9:53 AM PST, November 9, 2021
Eleven-year-old Evan Bisnauth is an “Animal Hero.”
For the last two years, he has been busy helping dogs get adopted at the ASPCA in between all his schoolwork and extracurricular activities.
On most Saturdays, Bisnauth leaves his home in the Bronx and travels to the Manhattan shelter to read to the dogs through the volunteer program Books for Boroughbreds, the Animal Care Center’s (ACC) community program for kids that encourages children to improve their reading skills by reading books to abandon dogs.
On his first day at the shelter back in 2019, Bisnauth remembers spending five hours reading to each and every dog. He noticed all the barks, growls, and whimpering soon subsided as he slowly began to read the words off the page.
“When I meet up with them they are very scared and very vulnerable but I try to help them feel like I am just trying to help them,” Bisnauth said.
However, he soon noticed the dogs liked the story. And, he liked sharing it with them.
Bisnauth said that his favorite book to read is the children’s book “Belly Rubbins for Bubbins,” written by Jason Kraus and illustrated by Connor DeHaan, NBC New York reported.
“The story is about a dog that was placed into the shelter and got adopted,” Bisnauth said.
He added: “I like reading that to the dogs because when I’m done reading the book I’m like, ‘You will get adopted. Now I have hope for you,’” he said.
When the pandemic hit and Bisnauth was no longer able to visit all his furry friends he came up with the idea to create a Facebook page, EB and the Pets. The shelter gave him the photos of all the dogs that were most in need of a forever home. Through an app, he started to create videos and colorful animations of the dogs. He then continued to post photos and videos of all the adoptable animals on his Instagram.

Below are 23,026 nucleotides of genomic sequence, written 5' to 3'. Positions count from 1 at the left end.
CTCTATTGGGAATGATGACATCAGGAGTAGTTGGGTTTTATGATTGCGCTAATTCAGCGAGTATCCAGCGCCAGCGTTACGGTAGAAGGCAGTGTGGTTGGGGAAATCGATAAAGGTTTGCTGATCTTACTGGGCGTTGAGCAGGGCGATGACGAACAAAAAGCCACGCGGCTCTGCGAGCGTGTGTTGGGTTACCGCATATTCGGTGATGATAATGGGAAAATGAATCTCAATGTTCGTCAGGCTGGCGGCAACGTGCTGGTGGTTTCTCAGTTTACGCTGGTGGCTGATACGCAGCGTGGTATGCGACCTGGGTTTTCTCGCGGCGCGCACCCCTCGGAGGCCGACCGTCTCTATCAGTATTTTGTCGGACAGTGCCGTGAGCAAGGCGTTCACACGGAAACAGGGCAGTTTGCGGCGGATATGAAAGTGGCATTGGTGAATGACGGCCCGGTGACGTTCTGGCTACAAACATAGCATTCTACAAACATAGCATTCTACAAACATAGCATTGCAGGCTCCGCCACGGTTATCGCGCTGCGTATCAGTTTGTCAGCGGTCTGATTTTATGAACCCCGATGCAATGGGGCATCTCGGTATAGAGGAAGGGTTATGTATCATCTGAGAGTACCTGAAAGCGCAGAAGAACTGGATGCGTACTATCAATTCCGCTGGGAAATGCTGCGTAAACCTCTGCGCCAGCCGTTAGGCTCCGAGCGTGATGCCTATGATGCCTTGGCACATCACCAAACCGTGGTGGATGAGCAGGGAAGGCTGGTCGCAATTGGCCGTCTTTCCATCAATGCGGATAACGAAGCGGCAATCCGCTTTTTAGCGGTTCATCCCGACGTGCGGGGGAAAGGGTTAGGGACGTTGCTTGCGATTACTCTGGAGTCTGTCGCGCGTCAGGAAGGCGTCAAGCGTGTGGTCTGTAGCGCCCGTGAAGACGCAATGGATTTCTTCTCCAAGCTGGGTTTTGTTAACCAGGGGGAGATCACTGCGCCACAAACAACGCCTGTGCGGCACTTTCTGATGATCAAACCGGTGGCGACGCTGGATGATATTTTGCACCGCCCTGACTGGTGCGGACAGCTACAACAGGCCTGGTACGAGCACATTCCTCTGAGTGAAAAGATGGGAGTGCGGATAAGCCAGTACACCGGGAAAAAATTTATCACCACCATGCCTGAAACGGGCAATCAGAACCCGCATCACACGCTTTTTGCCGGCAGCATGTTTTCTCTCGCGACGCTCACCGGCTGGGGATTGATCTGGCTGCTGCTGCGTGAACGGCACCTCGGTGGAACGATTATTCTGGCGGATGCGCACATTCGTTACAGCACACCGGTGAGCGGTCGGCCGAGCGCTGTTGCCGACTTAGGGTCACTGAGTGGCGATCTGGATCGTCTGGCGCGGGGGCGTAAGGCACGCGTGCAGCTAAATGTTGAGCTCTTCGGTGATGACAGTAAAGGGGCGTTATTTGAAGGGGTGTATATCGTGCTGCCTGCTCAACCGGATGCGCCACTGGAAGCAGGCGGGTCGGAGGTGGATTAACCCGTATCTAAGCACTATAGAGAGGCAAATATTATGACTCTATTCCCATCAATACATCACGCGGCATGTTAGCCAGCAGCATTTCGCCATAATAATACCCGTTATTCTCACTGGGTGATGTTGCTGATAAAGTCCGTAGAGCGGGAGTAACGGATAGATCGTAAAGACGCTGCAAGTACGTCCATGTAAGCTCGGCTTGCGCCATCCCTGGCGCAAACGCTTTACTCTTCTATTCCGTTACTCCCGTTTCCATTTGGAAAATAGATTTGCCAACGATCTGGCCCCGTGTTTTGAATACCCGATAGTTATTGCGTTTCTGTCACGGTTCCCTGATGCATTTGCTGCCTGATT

“I started animating them doing all the fun things dogs like to do to get people to picture them as a part of their family,” he said.
Bisnauth got even more creative at the shelter and began to interview the shelter dogs so they were able to show their personality to potential adopters.
“It’s like a little show,” he explained. “I’d ask them questions about themselves so people could see how they behave, what they like, information about them. So I couldn’t be there, but I could get them the exposure they need.”
Bisnauth’s commitment was recognized. In October, he was named ASCPA’s Kid of the Year alongside other honorees at a virtual luncheon to celebrate their commitment to animal welfare.
“It makes me feel really good, but it also makes me want to do so much more,” Bisnauth said.
Risa Weinstock, president and CEO of the Animal Care Center said that Bisnauth’s involvement is “remarkable.” She said it has helped raise awarenes. It has also made their older dogs and those dogs that are not that as social, more adoptable, The Washington Post reported.
“Evan’s dedication as a junior volunteer has given hundreds of dogs a taste of what it would be like to live in a home curled up with a good book and a best friend,” Weinstock said.
“The dogs can sense that he’s there just for them, and there is a visible reduction in their stress level,” she added.
Bisnauth started helping shelter dogs in 2019 after his mom, Amanda Persaud, heard about the ACC reading program. Persaud said her son would often practice reading to his own dogs at home and that she noticed early on that he “had a special knack for communicating with dogs at a young age,” The Washington Post reported.
“He’s found something that he loves and he’s very dedicated to what he’s doing,” she added. “As a parent, I find that really admirable. The only problem is that he now wishes he could bring all of the dogs home.”
Bisnauth, who has only got into the double digits a few years ago, already has big plans. He said he hopes one day to have his own animal rescue and to also work at NASA.